Japan's Liberal Democratic Party has advocated many years for constitutional revision, and after attaining a two-thirds majority in both Houses of the Diet in 2017, Prime Minister Shinzō Abe is poised to move forward with that goal. The only hurdles to amending the Constitution of Japan are the amendment procedures stipulated in Article 96. The plain text of Article 96 requires a two-thirds vote in both Houses followed by popular referendum, but it poses no explicit limitations on the scope of any amendment even the amendment process itself is fair game at first glance. Nevertheless, Japanese scholars have claimed that limits must exist to Article 96, lest an amendment destroy the Constitution itself. This Comment seeks to discover whether any such implicit limits exist based on a comprehensive analysis of the text and structure of the current Constitution as well as the Meiji Constitution. In so doing, this Comment attempts to provide a roadmap for Japanese courts to assert the power of judicial review over amendments that would do harm to the core values enshrined in the Constitution.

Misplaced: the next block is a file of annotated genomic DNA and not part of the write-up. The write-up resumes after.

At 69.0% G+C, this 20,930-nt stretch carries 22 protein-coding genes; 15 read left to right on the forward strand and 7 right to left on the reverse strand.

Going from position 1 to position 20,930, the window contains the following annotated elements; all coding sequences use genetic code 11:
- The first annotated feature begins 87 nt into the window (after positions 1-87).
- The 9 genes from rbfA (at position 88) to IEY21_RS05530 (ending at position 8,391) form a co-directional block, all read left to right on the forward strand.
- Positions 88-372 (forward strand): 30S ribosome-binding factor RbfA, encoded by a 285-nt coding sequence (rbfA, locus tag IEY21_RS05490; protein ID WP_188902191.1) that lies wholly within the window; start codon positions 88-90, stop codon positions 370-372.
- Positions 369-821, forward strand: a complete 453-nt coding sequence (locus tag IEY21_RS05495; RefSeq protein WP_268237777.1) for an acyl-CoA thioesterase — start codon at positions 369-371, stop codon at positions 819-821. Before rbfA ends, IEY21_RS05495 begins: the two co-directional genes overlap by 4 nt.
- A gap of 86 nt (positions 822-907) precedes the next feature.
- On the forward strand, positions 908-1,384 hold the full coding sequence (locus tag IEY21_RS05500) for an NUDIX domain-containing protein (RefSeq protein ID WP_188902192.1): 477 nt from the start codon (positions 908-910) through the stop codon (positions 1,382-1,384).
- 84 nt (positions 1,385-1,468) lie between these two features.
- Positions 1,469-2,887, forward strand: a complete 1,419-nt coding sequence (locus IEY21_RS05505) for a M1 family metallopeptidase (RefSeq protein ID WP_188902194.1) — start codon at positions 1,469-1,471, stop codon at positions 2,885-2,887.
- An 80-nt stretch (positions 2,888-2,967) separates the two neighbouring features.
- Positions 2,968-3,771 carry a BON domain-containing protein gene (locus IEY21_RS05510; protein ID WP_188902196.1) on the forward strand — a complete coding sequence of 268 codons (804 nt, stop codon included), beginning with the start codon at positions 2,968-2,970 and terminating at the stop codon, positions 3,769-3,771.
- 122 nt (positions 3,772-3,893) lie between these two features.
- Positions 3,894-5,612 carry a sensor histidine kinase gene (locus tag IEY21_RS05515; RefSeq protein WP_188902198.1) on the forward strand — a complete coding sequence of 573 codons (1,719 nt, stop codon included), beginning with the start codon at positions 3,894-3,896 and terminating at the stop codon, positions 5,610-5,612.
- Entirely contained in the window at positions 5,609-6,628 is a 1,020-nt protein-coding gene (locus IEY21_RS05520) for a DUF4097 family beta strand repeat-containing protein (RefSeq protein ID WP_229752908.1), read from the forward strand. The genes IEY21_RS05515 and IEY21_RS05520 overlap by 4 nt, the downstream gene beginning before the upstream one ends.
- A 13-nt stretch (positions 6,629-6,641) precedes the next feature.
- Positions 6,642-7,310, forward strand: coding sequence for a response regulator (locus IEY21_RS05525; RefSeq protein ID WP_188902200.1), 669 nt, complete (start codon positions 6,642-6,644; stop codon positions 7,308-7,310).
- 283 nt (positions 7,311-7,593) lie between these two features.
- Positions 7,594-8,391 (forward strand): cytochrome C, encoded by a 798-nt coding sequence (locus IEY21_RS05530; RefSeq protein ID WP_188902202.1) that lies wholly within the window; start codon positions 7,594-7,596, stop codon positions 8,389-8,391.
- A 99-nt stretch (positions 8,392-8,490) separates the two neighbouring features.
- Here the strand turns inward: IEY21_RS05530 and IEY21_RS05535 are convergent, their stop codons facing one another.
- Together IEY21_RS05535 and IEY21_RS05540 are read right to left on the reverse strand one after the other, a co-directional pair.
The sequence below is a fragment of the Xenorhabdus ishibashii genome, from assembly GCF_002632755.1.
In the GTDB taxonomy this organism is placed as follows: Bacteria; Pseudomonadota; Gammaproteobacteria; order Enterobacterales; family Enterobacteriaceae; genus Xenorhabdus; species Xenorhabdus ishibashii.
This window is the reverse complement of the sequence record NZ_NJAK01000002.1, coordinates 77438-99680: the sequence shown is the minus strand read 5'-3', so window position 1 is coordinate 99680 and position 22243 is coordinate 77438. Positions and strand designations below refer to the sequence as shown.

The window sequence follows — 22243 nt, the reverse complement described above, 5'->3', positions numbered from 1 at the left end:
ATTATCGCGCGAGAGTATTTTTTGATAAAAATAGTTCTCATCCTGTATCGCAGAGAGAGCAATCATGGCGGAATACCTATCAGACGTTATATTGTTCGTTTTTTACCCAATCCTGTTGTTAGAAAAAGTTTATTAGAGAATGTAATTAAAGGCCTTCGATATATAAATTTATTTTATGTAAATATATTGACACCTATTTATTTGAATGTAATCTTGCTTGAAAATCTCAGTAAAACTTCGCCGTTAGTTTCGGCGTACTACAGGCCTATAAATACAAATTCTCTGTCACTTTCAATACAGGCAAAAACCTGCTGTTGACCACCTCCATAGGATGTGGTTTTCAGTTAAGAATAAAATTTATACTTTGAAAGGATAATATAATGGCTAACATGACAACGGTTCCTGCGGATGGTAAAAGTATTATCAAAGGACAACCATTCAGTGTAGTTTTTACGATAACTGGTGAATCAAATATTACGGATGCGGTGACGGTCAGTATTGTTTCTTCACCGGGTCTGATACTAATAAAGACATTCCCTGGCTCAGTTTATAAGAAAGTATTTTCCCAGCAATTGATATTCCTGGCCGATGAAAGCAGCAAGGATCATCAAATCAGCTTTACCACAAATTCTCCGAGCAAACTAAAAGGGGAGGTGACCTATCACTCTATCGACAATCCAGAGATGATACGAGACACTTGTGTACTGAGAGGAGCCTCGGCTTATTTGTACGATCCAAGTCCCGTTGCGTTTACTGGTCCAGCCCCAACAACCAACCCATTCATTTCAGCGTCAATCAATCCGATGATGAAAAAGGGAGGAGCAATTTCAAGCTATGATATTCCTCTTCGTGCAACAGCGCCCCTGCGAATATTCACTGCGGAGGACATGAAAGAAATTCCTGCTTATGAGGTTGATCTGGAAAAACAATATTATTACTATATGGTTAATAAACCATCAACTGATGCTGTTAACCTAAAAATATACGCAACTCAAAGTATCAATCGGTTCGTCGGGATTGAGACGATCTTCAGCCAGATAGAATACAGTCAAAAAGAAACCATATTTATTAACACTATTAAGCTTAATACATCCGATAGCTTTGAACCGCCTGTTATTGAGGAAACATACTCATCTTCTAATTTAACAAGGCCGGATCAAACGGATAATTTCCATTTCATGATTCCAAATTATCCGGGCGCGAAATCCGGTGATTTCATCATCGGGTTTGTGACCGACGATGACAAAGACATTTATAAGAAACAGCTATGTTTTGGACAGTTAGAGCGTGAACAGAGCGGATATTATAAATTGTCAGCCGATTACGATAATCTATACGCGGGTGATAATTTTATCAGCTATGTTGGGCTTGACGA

Adam N. Sterling,
Implicit Limits on Amending the Japanese Constitution,
28 Wash. L. Rev.
Available at: https://digitalcommons.law.uw.edu/wilj/vol28/iss1/10